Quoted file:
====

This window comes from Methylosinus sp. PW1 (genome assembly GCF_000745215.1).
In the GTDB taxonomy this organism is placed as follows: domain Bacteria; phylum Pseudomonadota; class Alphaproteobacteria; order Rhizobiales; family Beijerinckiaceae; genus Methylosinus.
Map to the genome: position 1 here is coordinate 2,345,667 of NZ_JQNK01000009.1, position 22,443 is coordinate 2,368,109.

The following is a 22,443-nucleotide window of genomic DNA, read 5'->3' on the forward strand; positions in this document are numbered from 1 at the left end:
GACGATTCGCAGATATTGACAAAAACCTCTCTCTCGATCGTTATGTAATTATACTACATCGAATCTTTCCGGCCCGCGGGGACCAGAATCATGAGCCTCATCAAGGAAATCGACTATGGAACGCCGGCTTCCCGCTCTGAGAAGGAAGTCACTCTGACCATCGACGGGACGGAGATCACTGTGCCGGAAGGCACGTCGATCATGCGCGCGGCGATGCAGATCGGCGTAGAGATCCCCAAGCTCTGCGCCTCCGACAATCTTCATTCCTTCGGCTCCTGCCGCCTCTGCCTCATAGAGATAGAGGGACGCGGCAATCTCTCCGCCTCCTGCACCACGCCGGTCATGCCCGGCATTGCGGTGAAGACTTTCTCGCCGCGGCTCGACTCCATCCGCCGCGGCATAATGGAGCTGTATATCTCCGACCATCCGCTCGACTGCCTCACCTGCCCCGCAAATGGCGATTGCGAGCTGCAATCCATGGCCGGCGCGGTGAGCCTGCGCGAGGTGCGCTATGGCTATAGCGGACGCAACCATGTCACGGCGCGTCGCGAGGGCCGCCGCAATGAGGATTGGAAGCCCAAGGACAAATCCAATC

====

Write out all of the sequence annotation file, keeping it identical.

This window comes from Methylosinus sp. PW1 (genome assembly GCF_000745215.1).
In the GTDB taxonomy this organism is placed as follows: domain Bacteria; phylum Pseudomonadota; class Alphaproteobacteria; order Rhizobiales; family Beijerinckiaceae; genus Methylosinus.
Map to the genome: position 1 here is coordinate 2,345,667 of NZ_JQNK01000009.1, position 22,443 is coordinate 2,368,109.

The following is a 22,443-nucleotide window of genomic DNA, read 5'->3' on the forward strand; positions in this document are numbered from 1 at the left end:
GACGATTCGCAGATATTGACAAAAACCTCTCTCTCGATCGTTATGTAATTATACTACATCGAATCTTTCCGGCCCGCGGGGACCAGAATCATGAGCCTCATCAAGGAAATCGACTATGGAACGCCGGCTTCCCGCTCTGAGAAGGAAGTCACTCTGACCATCGACGGGACGGAGATCACTGTGCCGGAAGGCACGTCGATCATGCGCGCGGCGATGCAGATCGGCGTAGAGATCCCCAAGCTCTGCGCCTCCGACAATCTTCATTCCTTCGGCTCCTGCCGCCTCTGCCTCATAGAGATAGAGGGACGCGGCAATCTCTCCGCCTCCTGCACCACGCCGGTCATGCCCGGCATTGCGGTGAAGACTTTCTCGCCGCGGCTCGACTCCATCCGCCGCGGCATAATGGAGCTGTATATCTCCGACCATCCGCTCGACTGCCTCACCTGCCCCGCAAATGGCGATTGCGAGCTGCAATCCATGGCCGGCGCGGTGAGCCTGCGCGAGGTGCGCTATGGCTATAGCGGACGCAACCATGTCACGGCGCGTCGCGAGGGCCGCCGCAATGAGGATTGGAAGCCCAAGGACAAATCCAATC